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Sheelagh

She swallows the ripe sun
each eve
he caresses her breasts
like frankincense
warms the cavern of her belly
as tender wine
and strokes her open thighs
astride the night—
to bring forth
every stream, sod,
tree, breeze, tide,
fowl, fruit, beast,
serf, chief, seer,
saint and thief
howling
into the morn.

Coast to Coast to Coast, Special Irish Issue, (2018)

 

Iron Anniversay

Old Cantley wakes to cries
stabs scrawny long-johned legs
into shit-stained old suit trousers
held at the waist with baler twine
drags on hobnailed boots
frayed flannel shirt and once-green jersey
smeared with dregs from countless feeds
scrapes a greasy cap onto a grizzled head
kicks open the door to the stinking yard.
Rooks scatter and caw above the sycamore
his chained collie bitch stretches and yawns
filthy water dribbles over battered concrete
oozing between clods and spilled hay
as bullocks roar and clatter in the corrugated barn.

Hunching against the sleet that spears from Blue Hill
he slings the mildewed heel of a loaf at the collie
she snatches it from the muck and gulps it whole
pads close and licks his hand. He howls
clamps his great gnarled paws around her neck
heaves the collie into the air
her frantic legs tearing against him
forces scarred thumbs into warm matted fur
squeezing her whining white throat
ever tighter
to stop the screams
of his young wife and wean
tearing down the rickety stairs
and away.

Poetry Ireland Review, 127, (2019)

 

Essence

She removes her coat
stretches back
breath by breath
smears petals steeped in fat
the warm gland of a tiny deer
and grease from a whale’s gut
across each wrist
behind her knees
in the crook of her elbows
beneath each ear

she stills herself
flickering by the fire
I’ll eat him alive.

The Stony Thursday Book, December, (2016)

 

Saga

Einar oily-tongue
son of Thorir the silent
brother of Harald fair-hair
and Olaf the white took Ragnhilda
daughter of Amund wall-eye had three sons
Thord half-foot Gudred most-beard and Sigurd
the stout. One midwinter Einar had tidings Olaf
Bjarn hook-tooth and his housecarls would war him
he parleyed with Steinhoff the low and Thorsten cod-biter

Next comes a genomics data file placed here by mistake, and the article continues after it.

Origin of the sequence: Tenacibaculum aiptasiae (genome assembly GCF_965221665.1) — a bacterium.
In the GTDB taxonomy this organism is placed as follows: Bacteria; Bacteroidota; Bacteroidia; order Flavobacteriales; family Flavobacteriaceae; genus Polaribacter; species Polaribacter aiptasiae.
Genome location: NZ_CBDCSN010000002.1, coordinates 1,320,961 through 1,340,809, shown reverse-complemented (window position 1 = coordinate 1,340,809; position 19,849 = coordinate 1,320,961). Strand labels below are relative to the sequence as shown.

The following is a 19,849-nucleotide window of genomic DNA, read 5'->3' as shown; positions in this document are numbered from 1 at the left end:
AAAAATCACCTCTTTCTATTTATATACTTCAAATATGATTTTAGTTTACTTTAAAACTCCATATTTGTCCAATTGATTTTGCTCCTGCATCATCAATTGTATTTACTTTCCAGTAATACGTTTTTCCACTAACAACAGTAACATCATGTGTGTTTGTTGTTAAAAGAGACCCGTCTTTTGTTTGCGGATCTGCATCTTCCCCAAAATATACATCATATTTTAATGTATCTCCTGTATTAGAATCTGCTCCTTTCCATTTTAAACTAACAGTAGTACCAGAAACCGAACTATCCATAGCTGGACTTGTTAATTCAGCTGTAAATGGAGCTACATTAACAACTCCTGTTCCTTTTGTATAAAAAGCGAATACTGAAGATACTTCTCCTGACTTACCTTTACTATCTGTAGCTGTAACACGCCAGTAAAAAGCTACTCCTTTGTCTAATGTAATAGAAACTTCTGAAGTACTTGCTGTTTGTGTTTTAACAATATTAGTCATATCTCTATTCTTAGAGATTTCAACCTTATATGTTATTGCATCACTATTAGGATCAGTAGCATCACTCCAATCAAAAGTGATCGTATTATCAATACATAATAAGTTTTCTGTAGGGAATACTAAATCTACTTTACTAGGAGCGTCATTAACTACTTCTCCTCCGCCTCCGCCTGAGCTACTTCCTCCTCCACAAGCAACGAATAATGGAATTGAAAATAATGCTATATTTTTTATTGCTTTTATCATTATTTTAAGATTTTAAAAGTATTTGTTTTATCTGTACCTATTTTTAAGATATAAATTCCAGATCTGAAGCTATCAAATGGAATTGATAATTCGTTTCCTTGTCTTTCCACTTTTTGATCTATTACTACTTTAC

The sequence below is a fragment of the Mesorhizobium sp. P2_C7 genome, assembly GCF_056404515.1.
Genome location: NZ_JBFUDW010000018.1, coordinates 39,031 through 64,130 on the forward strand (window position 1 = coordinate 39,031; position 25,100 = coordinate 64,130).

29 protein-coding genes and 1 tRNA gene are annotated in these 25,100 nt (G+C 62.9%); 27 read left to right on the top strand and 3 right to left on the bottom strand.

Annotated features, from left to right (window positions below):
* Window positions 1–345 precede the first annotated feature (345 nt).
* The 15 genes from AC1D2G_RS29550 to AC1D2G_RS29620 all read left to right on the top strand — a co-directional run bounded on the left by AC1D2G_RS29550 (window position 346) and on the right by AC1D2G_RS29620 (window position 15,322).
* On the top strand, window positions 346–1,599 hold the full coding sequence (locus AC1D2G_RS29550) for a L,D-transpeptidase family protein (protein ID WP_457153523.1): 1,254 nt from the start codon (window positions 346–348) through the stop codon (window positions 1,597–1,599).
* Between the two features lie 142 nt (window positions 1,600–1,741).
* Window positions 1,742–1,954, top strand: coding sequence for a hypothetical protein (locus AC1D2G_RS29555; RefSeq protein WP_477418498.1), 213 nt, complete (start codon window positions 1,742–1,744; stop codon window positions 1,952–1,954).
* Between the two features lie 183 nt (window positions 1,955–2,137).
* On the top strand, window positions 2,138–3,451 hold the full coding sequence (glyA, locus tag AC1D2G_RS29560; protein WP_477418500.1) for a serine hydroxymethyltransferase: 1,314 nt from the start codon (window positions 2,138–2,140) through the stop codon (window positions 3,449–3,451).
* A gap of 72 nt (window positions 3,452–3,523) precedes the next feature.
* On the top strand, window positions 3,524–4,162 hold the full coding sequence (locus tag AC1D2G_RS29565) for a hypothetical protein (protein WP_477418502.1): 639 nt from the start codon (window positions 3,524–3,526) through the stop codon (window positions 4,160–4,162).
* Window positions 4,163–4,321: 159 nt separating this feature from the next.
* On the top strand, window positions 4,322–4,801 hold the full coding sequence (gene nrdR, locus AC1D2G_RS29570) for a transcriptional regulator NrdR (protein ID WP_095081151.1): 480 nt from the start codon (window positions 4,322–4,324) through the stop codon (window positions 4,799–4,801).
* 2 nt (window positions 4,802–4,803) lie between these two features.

rode forth with his sons and twenty men to settle the matter
at the place of stones Bjarn offered him single combat they clashed
long with sword and axe till Einar severed Bjarn’s neck a mighty strike
Olaf the white gave Solveig his daughter to Thord for wife they made up
the quarrel Einar hung Bjarn’s head from his mount’s crupper set for home
in celebration as he spurred the horse Bjarn’s tooth pierced his calf the wound
sprung with dark swelling they laid him in the Hall at Orphir his sons made sacrifice
three hermits but the great warrior chief Einar oily-tongue went in fever to his death.

The Interpreter’s House, 65, (2017)

 

East Ireland

Rain set in.

Marched from Newry to Rathfriland, distance fourteen miles.
The first part of the route I did not see, being asleep
on Major Henly's elephant. Arrived Mayobridge at midday
where I located my horse. The road then tolerably good,
interspersed with streams and banyan trees. Comfort
and cleanliness are little observed in these parts.

Found quarters in Rathfriland, water good
and plenty of supplies for a battalion.
Building great temples and drinking illicit whiskey
prevails greatly among the populace. The country about,
one continued prospect of dark, rocky hills.
Killed a snake in my sleeping room.

Marched to Katesbridge, distance eight miles.
A precipitous descent into jungle,
sighted leopard, apes and buffalo
but I could not obtain a clear shot.
Our native guide twice lost his way
so we did not reach the nullah Bann until sunset.
Across the muddy water a wretched place,
not above thirty dwellings built in a square
by way of defence. A six-pounder
would demolish the whole in ten minutes.

Marched to Castlewellan, distance twelve miles.
The coldest morning so far, my feet were near frozen
in the stirrups and my horse sank to his withers
crossing the nullah Bann. The road beyond mostly sound
but in places steep and stony. Proceeded through land in crop
of sugar-cane and rice. Castlewellan, with a fine bazaar,
appears capable of supplying a large camp.

Weather cool, light rain.

Magma, 70, (2018)

 

Pregate per noi *

two Nissen huts joined
lone bell in pointed arch
lantern of bully-beef tins
the crown of thorns
barrel-vaulted nave
angel with horn and lyre
hand clasping a nail
wrought iron scrolls
cherub sheathing his sword
concrete altar on barbed-wire frame
boat fleeing the tempest
tabernacle of salvaged wood
dove, blue sky and stars.

* Written at the Italian Chapel on Lamb Holm, Orkney

The Honest Ulsterman, June, (2016)